3.4. Magnetoresistive Properties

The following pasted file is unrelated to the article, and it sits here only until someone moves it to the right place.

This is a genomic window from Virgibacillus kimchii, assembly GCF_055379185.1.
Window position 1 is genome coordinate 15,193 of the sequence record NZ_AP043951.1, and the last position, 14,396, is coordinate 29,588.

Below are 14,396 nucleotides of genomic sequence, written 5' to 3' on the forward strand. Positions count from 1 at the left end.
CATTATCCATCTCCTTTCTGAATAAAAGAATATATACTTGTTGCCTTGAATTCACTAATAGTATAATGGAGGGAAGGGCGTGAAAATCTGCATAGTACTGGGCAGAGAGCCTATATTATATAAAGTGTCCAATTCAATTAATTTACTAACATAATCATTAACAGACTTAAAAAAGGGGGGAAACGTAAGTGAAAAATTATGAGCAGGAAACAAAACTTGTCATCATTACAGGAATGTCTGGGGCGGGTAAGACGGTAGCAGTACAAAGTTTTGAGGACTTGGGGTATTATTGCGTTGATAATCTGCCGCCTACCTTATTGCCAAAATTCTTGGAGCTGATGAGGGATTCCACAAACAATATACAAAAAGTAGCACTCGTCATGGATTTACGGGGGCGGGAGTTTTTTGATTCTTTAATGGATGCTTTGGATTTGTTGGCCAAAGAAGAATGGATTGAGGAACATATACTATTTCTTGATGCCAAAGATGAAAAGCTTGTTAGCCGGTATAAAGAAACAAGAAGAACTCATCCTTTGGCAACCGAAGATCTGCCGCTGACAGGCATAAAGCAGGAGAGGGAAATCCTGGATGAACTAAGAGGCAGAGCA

The magnetoresistance of four out of six synthesized materials is presented in Figure 3. In the case of pure P3HT and nickel ferrite nanoparticles, no change in the resistivity was observed. Since no response was observed for pure polymer in the VSM measurement, no response to the external magnetic field was expected for these samples. For the nickel-doped nanoparticles, the VSM measurement suggested MDL covering nanoparticles, which may influence the spin orientation of the charges leaving the core of the nanoparticle [19]. Additionally, the charge carrier transport through the polymer matrix is limited by hopping between less-disordered regions [33]. Knowing that it is highly probable that these two effects occur in the materials synthesized with nickel-containing nanoparticles, no MR was expected. Nanocomposites based on magnetite and cobalt ferrite, show different results. For each of the thin films, the resistance of the material is decreasing with the increase of the applied magnetic field (Figure 3e). This is the result of the lowered scattering of the charge carriers between polymer chains and/or nanoparticles present in the material [34]. Even though saturation magnetization is observed for all samples at all temperatures (Figure 2), no saturation of the magnetoresistivity is observed. The hyperfine interactions and spin-orbit splitting have the most significant influence on MR in the field strength up to 500 mT; thus these two phenomena do not explain the conductivity response to the increase in the magnetic field. Worth noting is the fringe field coming from the core of magnetic nanoparticles. In the presented system, nanoparticles are distributed throughout the polymer matrix, which possibly influences the MR in high-strength fields. The described magnetoresistance results are summarized in Figure 3e. For NP(P3HT), the comparison of the results, obtained at room and lower temperatures, shows that even a small change of temperature allows for obtaining much better results. At 200 K, which was the lowest measured temperature, the MR in 1500 mT for Fe(P3HT) reaches almost 5.5%, which is 5.5 times better than observed in the composite containing NP(Sq). It is clearly visible that the composites based on the NP(Sq) show a smaller change of the conductance even in the high-strength fields, and it does not change with the alteration of the temperature. These distinctions between the two types of composites, and the lack of saturation of MR, may be explained by the forward interference model proposed by Nguyen, Spivan, and Shlovskii (the NSS model) [35]. In this model, the conductivity of a material is a sum of all possible conduction paths, so when NP(Sq) is used as a filler, it does not add much to the conductivity, but when nanoparticles are covered with the conductive shell, the enhancement should occur. If we take into consideration the T0 (which is often taken as a parameter connected to the charge carrier scattering probability [27]) and the fact that at lower temperatures the chance of scattering is lower, then the impact of the shell may play a significant role in the number of possible conduction paths and their interference, which is visible in our results. Additionally, in this model, no saturation of magnetoresistance for material is observed even in high-strength fields.